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Your Daily Immigration Updates

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Senate Introduces Bill to Grant TPS to Venezuelans

The Senate has introduced a bipartisan bill that would allow Venezuelans to seek temporary protected status (TPS) in the United States.

The bill is spearheaded by Bob Menendez of New Jersey, Dick Durbin of Illinois, Patrick Leahy of Vermont, and Marco Rubio of Florida.

According to the United Nations, more than 3 million Venezuelans have fled their country to escape the dire economic crisis. Venezuelans are struggling to afford basic necessities such as food and toiletries due to the astronomic inflation rate plaguing the country.

The United Nations has called on nations like the United States to take in Venezuelan refugees, given the strain placed on South American countries who have few resources to provide for incoming refugees.

The bill is not expected to advance until the new year, but it is the first step in making Venezuela’s government accountable for the economic crisis and providing relief to Venezuelan nationals.

Asylum requests are currently at an all-time high for Venezuelan nationals.

I-539 Workload Transfer

USCIS has announced the transfer of Form I-539 Application to Extend/Change Nonimmigrant Status for F, M, J, or B nonimmigrants from the Vermont Service center to the Texas Service Center, Nebraska Service Center, California Service Center, and Potomac Service Center.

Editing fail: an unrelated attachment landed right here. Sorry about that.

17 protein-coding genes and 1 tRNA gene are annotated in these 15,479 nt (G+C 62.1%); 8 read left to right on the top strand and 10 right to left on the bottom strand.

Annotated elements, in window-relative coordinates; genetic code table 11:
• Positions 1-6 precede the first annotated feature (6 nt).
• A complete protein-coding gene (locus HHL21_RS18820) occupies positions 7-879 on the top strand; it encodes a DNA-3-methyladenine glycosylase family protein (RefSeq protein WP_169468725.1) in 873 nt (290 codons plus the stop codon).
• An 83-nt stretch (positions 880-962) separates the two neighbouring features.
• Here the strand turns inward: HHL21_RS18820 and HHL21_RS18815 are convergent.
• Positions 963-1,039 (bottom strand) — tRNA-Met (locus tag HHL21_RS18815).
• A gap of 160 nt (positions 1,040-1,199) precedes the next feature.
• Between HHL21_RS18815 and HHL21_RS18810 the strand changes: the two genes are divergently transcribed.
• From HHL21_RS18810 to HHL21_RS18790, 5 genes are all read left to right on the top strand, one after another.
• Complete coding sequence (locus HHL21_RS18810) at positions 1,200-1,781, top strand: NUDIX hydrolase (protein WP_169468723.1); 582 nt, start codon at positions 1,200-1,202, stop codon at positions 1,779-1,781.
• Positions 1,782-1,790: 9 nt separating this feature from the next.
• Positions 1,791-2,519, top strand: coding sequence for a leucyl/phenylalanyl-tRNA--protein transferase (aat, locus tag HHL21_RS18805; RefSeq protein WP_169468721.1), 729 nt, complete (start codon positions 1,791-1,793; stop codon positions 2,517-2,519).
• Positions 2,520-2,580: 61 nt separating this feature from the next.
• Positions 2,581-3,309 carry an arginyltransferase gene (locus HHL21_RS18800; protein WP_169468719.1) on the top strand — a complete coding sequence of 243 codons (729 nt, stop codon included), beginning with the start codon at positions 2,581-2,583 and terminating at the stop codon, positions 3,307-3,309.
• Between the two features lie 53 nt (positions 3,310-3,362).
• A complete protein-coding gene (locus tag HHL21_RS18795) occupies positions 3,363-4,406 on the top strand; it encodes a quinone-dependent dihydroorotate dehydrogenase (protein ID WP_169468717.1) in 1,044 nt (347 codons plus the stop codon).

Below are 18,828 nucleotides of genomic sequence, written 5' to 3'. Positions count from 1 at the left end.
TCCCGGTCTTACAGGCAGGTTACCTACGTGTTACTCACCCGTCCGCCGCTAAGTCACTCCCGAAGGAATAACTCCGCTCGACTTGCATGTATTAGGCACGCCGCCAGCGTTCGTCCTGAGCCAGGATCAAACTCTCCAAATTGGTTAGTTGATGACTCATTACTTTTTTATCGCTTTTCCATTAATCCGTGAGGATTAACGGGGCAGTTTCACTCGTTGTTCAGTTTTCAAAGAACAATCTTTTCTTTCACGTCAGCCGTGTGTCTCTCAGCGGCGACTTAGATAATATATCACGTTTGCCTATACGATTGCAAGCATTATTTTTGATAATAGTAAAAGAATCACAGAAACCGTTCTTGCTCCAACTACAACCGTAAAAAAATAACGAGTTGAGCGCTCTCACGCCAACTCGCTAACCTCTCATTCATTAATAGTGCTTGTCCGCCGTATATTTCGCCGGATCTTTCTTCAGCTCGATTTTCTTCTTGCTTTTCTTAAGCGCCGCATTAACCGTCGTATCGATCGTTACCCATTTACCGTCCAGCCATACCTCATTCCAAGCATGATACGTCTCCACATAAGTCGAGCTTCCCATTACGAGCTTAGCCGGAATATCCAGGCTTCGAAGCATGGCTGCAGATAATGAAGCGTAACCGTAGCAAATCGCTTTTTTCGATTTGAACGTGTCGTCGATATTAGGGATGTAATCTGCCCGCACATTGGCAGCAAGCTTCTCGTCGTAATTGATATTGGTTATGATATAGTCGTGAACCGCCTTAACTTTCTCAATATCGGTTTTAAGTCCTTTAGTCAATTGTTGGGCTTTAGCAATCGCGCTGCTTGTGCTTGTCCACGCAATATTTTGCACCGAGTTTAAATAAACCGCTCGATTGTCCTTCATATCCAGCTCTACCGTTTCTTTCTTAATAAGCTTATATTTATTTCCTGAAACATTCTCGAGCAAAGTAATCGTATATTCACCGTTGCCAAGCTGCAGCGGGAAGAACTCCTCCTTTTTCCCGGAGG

The transfer was made to distribute the workload for these applications.

USCIS Reaches H-2B Cap for First Half of Fiscal Year

USCIS has announced that it has reached the H-2B cap for the first half of fiscal year 2019. The H-2B visa is available to US employers seeking to hire temporary non-agricultural workers.

To qualify US employers must demonstrate that (1) there are not enough U.S. workers who are able, willing, qualified, and available to do the temporary work; (2) employing H-2B workers will not adversely affect the wages and working conditions of similarly employed U.S. workers and (3) its need for the prospective worker’s services or labor is temporary, regardless of whether the underlying job can be described as temporary.

Dec. 6, 2018 was the final receipt date for new cap-subject H-2B worker petitions requesting an employment start date before April 1, 2019. USCIS will reject new cap-subject H-2B petitions received after Dec. 6 that request an employment start date before April 1, 2019.

On Dec. 11, 2018, USCIS conducted a lottery to randomly select petitions received on Dec. 6.

USCIS has now assigned all petitions selected in the lottery the receipt date of Dec. 11.